Gold prices hit a record high of $1,718 an ounce in intraday trading yesterday (Monday) in response to Standard & Poor's downgrade of the U.S. credit rating, and the continuing drumbeat of dreary global economic news will keep pushing the yellow metal higher.
In fact, Money Morning Contributing Editor Peter Krauth reiterated his belief that gold prices will more than double from current levels.
"I expect gold to reach $5,000 before this bull market peaks," Krauth said. "I'm very open to the possibility that gold could correct from here, but I'd expect that to be nothing more than a short-term pullback."
Following through on a months-long threat, S&P cut the U.S credit rating to AA+ from AAA late Friday, sending global stock markets tumbling and a flood of investors to one of the few safe havens available – gold.
"The S&P downgrade adds to concerns that investors have in the safety of U.S.- issued debt," Krauth said, pointing out that Treasuries are "considered to be the safest in the world because of their previously unblemished AAA rating and their liquidity. When doubt is cast on such an important and ubiquitous investment instrument, it's no surprise that gold, a traditional safe haven dating back millennia, is going to be a beneficiary."
Although it had already risen 15% for the year as of Friday, the appeal of gold remains high among investors worried about sovereign debt problems in the United States and Europe, as well as a U.S. recovery that looks like it may tip into a double-dip recession.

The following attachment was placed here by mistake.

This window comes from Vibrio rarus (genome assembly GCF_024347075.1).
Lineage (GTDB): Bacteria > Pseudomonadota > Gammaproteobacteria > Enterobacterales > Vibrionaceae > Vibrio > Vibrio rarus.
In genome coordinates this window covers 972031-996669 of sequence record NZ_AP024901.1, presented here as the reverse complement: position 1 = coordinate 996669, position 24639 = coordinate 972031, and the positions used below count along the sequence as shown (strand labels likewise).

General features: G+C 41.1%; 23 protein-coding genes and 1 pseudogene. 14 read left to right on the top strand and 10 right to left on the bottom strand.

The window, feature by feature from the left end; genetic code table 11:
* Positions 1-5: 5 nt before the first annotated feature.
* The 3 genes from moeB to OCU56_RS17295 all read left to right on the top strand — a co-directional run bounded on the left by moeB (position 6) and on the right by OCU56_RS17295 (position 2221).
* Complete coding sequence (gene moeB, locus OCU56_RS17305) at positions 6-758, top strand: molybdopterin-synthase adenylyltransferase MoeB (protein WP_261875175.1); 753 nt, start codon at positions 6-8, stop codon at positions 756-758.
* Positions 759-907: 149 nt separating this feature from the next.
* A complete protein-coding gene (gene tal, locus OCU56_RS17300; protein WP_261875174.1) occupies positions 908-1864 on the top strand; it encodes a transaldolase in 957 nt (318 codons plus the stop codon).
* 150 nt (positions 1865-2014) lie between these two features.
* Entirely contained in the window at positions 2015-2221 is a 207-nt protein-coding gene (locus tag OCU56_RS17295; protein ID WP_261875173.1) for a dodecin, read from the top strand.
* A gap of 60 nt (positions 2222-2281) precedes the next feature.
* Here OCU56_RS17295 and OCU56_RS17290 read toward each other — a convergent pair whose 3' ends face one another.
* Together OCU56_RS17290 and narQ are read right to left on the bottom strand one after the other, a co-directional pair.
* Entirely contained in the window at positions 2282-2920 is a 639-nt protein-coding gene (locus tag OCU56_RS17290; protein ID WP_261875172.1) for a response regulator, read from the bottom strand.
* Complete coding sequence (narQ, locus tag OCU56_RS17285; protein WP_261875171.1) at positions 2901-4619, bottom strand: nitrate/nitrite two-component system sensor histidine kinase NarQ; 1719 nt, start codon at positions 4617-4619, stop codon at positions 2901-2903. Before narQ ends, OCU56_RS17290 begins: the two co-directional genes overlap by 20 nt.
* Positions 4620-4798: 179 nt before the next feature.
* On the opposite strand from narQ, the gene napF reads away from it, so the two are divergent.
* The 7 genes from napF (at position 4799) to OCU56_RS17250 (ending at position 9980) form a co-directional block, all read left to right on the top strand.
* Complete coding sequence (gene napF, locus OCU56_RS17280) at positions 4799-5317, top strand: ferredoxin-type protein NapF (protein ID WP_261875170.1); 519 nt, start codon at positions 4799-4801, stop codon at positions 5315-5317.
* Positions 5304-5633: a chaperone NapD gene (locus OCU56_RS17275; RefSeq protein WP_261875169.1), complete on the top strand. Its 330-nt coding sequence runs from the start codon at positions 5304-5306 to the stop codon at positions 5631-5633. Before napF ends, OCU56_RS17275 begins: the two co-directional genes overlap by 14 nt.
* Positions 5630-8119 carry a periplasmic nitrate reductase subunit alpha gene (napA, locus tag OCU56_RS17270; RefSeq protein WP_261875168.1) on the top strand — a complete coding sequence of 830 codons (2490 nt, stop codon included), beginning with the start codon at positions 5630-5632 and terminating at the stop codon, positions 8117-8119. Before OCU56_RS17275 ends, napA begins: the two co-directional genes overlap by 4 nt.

"The surge in gold is a knee-jerk reaction to the downgrade and could prompt profit-taking, but concerns of slowing economic activity in the U.S. and the lack of concise action to tame its debt levels will likely see more diversification from U.S. assets, boosting demand for the ultimate safe haven," FastMarkets analyst James Moore told the Wall Street Journal.
Gold on the Comex division of the New York Mercantile Exchange soared $66.40, a 4% pop, in overnight electronic trading Sunday night to a record $1,718.20 an ounce. After slipping below $1,700 in the morning, S&P's follow-up announcement that it had also downgraded the credit ratings of mortgage giants Fannie Mae and Freddie Mac drove gold to $1,715.50 by 4 p.m.
Yet gold remains well below its inflation-adjusted peak set in 1980, when it sold for $850 an ounce – the equivalent of about $2,400 an ounce today.